A Comprehensive Introduction to Regional Issues
Edited by Masahisa Fujita, Ikuo Kuroiwa and Satoru Kumagai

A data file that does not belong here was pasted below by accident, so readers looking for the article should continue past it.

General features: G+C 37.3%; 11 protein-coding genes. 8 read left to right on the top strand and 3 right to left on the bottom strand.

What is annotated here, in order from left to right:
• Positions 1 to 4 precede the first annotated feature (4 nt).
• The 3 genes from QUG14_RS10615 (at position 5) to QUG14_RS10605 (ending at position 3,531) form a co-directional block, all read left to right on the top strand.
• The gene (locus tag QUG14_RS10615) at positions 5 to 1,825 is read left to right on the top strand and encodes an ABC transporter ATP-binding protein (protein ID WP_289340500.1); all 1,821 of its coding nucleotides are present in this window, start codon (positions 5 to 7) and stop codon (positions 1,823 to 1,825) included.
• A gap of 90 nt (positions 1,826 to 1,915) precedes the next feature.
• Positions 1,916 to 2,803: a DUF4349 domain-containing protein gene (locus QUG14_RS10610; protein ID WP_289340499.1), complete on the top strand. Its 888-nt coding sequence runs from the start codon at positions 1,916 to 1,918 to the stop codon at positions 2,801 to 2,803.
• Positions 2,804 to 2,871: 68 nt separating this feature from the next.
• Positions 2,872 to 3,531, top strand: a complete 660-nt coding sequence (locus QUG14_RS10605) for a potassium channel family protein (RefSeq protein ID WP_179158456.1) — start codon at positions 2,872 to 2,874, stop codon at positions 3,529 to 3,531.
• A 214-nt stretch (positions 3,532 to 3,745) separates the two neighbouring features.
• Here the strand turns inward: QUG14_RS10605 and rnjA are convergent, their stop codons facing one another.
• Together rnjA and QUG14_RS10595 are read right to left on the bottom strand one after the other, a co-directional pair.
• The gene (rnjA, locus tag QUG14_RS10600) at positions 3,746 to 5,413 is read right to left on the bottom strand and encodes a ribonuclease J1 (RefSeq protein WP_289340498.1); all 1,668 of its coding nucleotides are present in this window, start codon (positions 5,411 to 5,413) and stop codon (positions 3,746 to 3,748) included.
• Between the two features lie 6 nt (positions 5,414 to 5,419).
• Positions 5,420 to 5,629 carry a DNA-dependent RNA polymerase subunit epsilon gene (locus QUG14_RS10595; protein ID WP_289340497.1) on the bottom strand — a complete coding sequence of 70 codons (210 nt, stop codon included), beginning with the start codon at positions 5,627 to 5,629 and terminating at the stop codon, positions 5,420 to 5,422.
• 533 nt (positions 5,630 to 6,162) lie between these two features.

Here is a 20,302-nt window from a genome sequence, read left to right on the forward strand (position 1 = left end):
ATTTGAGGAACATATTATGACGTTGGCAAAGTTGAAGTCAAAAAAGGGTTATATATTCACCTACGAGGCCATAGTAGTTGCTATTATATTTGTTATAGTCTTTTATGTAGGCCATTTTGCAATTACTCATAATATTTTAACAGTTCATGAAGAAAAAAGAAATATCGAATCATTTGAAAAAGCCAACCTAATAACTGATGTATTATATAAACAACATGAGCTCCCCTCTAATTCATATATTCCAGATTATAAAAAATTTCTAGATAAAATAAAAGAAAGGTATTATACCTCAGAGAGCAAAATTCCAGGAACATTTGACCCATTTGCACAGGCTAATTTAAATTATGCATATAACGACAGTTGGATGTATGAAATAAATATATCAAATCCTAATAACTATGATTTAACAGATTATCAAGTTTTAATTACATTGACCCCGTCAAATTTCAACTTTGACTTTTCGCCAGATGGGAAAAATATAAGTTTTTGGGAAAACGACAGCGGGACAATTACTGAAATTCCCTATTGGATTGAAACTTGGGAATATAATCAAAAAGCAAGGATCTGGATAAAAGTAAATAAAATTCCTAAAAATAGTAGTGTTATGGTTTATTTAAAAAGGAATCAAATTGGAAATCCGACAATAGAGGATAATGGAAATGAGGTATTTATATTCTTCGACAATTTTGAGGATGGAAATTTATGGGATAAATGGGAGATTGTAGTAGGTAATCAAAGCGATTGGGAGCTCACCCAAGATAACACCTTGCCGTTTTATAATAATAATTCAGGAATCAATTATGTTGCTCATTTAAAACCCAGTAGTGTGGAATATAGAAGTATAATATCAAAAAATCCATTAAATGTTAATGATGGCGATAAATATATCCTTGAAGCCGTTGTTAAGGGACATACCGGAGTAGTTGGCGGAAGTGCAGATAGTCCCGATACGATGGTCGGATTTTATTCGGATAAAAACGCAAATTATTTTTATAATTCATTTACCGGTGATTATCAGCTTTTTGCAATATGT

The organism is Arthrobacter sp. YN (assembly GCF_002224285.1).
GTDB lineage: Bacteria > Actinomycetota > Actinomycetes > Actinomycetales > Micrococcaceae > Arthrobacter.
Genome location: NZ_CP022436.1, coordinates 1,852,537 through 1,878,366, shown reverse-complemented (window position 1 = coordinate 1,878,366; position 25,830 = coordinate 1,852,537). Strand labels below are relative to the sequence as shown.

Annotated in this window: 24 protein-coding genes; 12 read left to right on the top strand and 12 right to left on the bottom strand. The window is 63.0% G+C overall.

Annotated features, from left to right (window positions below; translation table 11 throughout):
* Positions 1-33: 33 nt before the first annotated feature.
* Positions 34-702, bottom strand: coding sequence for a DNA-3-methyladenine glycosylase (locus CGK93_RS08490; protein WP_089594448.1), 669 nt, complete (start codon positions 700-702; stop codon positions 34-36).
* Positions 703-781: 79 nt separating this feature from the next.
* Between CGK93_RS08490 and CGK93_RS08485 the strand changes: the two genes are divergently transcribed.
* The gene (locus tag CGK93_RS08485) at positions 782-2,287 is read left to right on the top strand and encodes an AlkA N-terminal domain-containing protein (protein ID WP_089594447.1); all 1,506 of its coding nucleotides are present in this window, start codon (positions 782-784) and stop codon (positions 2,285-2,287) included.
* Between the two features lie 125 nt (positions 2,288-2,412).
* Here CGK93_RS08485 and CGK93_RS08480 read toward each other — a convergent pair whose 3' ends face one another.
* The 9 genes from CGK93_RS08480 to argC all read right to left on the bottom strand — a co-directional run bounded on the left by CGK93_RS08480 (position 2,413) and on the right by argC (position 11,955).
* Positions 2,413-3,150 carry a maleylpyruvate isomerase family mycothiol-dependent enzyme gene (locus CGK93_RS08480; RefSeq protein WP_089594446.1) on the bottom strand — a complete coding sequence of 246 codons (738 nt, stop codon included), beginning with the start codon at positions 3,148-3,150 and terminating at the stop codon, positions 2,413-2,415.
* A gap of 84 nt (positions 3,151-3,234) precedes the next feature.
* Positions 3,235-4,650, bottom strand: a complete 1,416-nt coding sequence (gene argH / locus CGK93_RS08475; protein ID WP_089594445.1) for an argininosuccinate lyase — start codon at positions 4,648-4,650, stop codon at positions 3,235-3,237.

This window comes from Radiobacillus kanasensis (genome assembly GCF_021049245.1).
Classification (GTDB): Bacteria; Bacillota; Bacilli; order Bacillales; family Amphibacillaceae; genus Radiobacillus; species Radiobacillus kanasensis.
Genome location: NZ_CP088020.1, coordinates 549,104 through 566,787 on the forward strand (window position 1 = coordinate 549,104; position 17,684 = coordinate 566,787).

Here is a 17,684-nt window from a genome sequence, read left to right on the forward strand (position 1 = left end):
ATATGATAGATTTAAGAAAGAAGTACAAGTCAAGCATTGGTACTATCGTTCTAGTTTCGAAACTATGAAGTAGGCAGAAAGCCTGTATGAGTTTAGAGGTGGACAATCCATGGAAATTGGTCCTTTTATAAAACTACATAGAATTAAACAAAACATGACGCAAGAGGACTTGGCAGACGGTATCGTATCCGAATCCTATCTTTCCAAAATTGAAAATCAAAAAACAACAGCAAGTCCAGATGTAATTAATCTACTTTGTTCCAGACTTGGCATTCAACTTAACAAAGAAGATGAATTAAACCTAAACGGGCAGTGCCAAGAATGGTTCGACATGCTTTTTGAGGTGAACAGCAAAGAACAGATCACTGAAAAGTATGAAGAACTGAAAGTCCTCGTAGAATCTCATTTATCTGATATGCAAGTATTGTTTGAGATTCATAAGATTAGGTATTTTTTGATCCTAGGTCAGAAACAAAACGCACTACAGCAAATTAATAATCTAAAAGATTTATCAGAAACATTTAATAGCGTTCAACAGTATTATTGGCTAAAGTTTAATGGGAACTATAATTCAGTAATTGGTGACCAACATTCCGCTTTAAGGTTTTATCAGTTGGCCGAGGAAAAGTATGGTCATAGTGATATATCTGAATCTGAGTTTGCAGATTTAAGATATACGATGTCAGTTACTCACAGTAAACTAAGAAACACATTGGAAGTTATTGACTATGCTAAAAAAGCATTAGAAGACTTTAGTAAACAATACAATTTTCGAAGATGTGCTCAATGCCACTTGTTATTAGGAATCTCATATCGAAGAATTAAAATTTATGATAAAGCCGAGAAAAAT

Masahisa Fujita, Ikuo Kuroiwa and Satoru Kumagai After encountering difficulties with import-substitution policies, East Asian economies endeavored to liberalize trade and investment, and progress was made toward economic integration in the region. In particular, de facto integration preceded de jure integration in exported-oriented industries, where import tariffs on intermediate inputs were eliminated on condition that all such outputs were exported abroad. At the same time, rapid progress in transport and communication technology – as well as in infrastructure improvement – significantly reduced trade and transport costs, and thus facilitated the dispersion of economic activities throughout the region, so that latecomer countries could join the production networks organized by multinational enterprises (MNEs). In a previous stage of industrial development, dense industrial agglomerations were created in advanced East Asian countries, such as Japan and the Asian Newly Industrializing Economies (NIEs). However, when companies were faced with rising wages and congestion in agglomerated areas, declining trade and transport costs facilitated relocation of labor-intensive industries to lower-wage countries, initially in Southeast Asia and then, after economic liberalization, to China and Vietnam. This catching-up process summarizes the industrial development of East Asia, where production networks have continuously expanded into less developed regions in tandem with newly created industrial agglomerations. It is often claimed that the regional economy of East Asia has been integrated through market forces, with little support from formal institutional arrangements. However, this situation began to change when the ASEAN Free Trade Area (AFTA) was launched in 1993 with the aim of removing trade barriers...